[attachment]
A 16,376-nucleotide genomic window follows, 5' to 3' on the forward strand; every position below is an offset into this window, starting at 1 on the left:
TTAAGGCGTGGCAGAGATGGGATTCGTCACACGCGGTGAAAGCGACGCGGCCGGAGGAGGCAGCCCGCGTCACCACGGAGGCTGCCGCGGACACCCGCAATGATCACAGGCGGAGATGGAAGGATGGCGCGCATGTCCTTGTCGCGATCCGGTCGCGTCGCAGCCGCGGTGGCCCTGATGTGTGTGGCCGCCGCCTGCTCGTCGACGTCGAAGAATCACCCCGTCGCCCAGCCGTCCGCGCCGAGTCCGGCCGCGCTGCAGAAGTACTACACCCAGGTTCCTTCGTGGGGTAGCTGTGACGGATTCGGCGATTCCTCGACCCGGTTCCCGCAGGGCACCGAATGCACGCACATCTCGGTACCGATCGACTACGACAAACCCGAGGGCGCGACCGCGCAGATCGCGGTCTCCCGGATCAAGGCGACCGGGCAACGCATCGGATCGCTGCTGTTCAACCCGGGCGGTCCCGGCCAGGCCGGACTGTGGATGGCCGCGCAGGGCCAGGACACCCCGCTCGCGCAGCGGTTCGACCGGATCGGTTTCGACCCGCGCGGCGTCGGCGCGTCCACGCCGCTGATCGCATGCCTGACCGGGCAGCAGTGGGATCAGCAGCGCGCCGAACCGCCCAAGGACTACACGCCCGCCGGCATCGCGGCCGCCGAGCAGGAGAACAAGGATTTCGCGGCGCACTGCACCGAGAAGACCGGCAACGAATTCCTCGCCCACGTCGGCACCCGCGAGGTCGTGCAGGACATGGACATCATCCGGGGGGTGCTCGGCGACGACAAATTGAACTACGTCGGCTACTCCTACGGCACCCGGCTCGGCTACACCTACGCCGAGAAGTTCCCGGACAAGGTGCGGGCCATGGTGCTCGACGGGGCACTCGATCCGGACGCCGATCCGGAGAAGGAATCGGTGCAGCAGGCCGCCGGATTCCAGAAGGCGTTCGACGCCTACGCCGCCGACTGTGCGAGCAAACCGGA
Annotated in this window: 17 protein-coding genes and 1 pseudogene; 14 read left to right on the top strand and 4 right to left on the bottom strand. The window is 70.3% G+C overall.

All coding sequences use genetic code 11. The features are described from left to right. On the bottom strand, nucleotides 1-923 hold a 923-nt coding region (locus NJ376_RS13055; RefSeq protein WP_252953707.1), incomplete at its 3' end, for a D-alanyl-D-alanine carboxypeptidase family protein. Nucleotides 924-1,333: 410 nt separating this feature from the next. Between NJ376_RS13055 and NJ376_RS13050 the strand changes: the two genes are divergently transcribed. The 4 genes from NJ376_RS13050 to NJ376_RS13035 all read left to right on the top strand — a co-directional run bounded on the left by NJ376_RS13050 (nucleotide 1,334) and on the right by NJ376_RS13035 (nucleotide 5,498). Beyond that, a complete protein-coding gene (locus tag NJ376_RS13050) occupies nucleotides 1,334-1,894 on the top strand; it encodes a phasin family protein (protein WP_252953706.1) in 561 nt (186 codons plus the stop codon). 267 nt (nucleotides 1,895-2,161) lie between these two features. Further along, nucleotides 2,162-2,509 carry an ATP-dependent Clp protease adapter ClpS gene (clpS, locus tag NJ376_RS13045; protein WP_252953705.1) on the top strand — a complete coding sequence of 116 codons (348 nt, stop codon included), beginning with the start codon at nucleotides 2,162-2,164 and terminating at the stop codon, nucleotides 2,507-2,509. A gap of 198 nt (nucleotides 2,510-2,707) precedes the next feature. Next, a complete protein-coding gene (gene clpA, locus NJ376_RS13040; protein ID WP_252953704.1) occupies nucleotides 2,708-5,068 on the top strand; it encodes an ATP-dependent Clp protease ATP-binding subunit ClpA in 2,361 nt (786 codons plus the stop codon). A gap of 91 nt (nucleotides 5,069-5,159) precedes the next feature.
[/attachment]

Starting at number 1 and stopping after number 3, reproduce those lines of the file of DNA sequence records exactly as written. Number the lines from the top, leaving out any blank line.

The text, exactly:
A 16,376-nucleotide genomic window follows, 5' to 3' on the forward strand; every position below is an offset into this window, starting at 1 on the left:
TTAAGGCGTGGCAGAGATGGGATTCGTCACACGCGGTGAAAGCGACGCGGCCGGAGGAGGCAGCCCGCGTCACCACGGAGGCTGCCGCGGACACCCGCAATGATCACAGGCGGAGATGGAAGGATGGCGCGCATGTCCTTGTCGCGATCCGGTCGCGTCGCAGCCGCGGTGGCCCTGATGTGTGTGGCCGCCGCCTGCTCGTCGACGTCGAAGAATCACCCCGTCGCCCAGCCGTCCGCGCCGAGTCCGGCCGCGCTGCAGAAGTACTACACCCAGGTTCCTTCGTGGGGTAGCTGTGACGGATTCGGCGATTCCTCGACCCGGTTCCCGCAGGGCACCGAATGCACGCACATCTCGGTACCGATCGACTACGACAAACCCGAGGGCGCGACCGCGCAGATCGCGGTCTCCCGGATCAAGGCGACCGGGCAACGCATCGGATCGCTGCTGTTCAACCCGGGCGGTCCCGGCCAGGCCGGACTGTGGATGGCCGCGCAGGGCCAGGACACCCCGCTCGCGCAGCGGTTCGACCGGATCGGTTTCGACCCGCGCGGCGTCGGCGCGTCCACGCCGCTGATCGCATGCCTGACCGGGCAGCAGTGGGATCAGCAGCGCGCCGAACCGCCCAAGGACTACACGCCCGCCGGCATCGCGGCCGCCGAGCAGGAGAACAAGGATTTCGCGGCGCACTGCACCGAGAAGACCGGCAACGAATTCCTCGCCCACGTCGGCACCCGCGAGGTCGTGCAGGACATGGACATCATCCGGGGGGTGCTCGGCGACGACAAATTGAACTACGTCGGCTACTCCTACGGCACCCGGCTCGGCTACACCTACGCCGAGAAGTTCCCGGACAAGGTGCGGGCCATGGTGCTCGACGGGGCACTCGATCCGGACGCCGATCCGGAGAAGGAATCGGTGCAGCAGGCCGCCGGATTCCAGAAGGCGTTCGACGCCTACGCCGCCGACTGTGCGAGCAAACCGGA
Annotated in this window: 17 protein-coding genes and 1 pseudogene; 14 read left to right on the top strand and 4 right to left on the bottom strand. The window is 70.3% G+C overall.